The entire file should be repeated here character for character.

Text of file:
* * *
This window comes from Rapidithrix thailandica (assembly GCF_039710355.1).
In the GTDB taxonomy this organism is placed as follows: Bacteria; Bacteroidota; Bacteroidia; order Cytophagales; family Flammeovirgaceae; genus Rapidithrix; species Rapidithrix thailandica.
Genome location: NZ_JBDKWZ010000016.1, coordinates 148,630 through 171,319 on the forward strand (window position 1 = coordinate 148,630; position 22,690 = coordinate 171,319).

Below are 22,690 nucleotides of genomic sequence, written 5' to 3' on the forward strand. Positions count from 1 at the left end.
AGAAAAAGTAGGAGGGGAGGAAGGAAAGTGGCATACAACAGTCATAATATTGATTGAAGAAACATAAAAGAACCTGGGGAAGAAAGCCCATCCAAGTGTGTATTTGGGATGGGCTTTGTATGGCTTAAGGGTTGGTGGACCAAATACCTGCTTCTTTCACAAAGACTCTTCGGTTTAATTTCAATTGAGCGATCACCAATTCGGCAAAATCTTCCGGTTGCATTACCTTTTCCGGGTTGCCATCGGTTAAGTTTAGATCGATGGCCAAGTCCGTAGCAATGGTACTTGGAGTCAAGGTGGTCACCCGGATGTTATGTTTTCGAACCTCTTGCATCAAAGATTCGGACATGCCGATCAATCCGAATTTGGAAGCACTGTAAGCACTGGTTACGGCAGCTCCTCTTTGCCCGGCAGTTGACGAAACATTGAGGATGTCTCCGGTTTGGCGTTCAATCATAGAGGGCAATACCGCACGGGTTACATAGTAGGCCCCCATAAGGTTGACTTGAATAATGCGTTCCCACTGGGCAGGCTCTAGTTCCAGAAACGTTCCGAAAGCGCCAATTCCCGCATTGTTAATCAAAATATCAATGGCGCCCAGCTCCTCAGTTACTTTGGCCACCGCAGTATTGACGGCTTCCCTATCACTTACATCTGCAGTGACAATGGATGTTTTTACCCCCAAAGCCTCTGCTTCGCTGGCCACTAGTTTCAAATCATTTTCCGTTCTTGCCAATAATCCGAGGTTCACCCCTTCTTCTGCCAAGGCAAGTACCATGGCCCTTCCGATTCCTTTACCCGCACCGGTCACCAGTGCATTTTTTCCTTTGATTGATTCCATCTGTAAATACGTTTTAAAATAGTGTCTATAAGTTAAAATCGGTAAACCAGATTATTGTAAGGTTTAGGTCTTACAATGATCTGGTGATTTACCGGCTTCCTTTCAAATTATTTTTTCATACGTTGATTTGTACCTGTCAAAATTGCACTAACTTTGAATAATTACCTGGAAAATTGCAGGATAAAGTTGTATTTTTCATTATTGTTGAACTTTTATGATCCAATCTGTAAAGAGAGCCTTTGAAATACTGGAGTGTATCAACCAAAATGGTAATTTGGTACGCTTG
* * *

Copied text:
This window comes from Rapidithrix thailandica (assembly GCF_039710355.1).
In the GTDB taxonomy this organism is placed as follows: Bacteria; Bacteroidota; Bacteroidia; order Cytophagales; family Flammeovirgaceae; genus Rapidithrix; species Rapidithrix thailandica.
Genome location: NZ_JBDKWZ010000016.1, coordinates 148,630 through 171,319 on the forward strand (window position 1 = coordinate 148,630; position 22,690 = coordinate 171,319).

Below are 22,690 nucleotides of genomic sequence, written 5' to 3' on the forward strand. Positions count from 1 at the left end.
AGAAAAAGTAGGAGGGGAGGAAGGAAAGTGGCATACAACAGTCATAATATTGATTGAAGAAACATAAAAGAACCTGGGGAAGAAAGCCCATCCAAGTGTGTATTTGGGATGGGCTTTGTATGGCTTAAGGGTTGGTGGACCAAATACCTGCTTCTTTCACAAAGACTCTTCGGTTTAATTTCAATTGAGCGATCACCAATTCGGCAAAATCTTCCGGTTGCATTACCTTTTCCGGGTTGCCATCGGTTAAGTTTAGATCGATGGCCAAGTCCGTAGCAATGGTACTTGGAGTCAAGGTGGTCACCCGGATGTTATGTTTTCGAACCTCTTGCATCAAAGATTCGGACATGCCGATCAATCCGAATTTGGAAGCACTGTAAGCACTGGTTACGGCAGCTCCTCTTTGCCCGGCAGTTGACGAAACATTGAGGATGTCTCCGGTTTGGCGTTCAATCATAGAGGGCAATACCGCACGGGTTACATAGTAGGCCCCCATAAGGTTGACTTGAATAATGCGTTCCCACTGGGCAGGCTCTAGTTCCAGAAACGTTCCGAAAGCGCCAATTCCCGCATTGTTAATCAAAATATCAATGGCGCCCAGCTCCTCAGTTACTTTGGCCACCGCAGTATTGACGGCTTCCCTATCACTTACATCTGCAGTGACAATGGATGTTTTTACCCCCAAAGCCTCTGCTTCGCTGGCCACTAGTTTCAAATCATTTTCCGTTCTTGCCAATAATCCGAGGTTCACCCCTTCTTCTGCCAAGGCAAGTACCATGGCCCTTCCGATTCCTTTACCCGCACCGGTCACCAGTGCATTTTTTCCTTTGATTGATTCCATCTGTAAATACGTTTTAAAATAGTGTCTATAAGTTAAAATCGGTAAACCAGATTATTGTAAGGTTTAGGTCTTACAATGATCTGGTGATTTACCGGCTTCCTTTCAAATTATTTTTTCATACGTTGATTTGTACCTGTCAAAATTGCACTAACTTTGAATAATTACCTGGAAAATTGCAGGATAAAGTTGTATTTTTCATTATTGTTGAACTTTTATGATCCAATCTGTAAAGAGAGCCTTTGAAATACTGGAGTGTATCAACCAAAATGGTAATTTGGTACGCTTG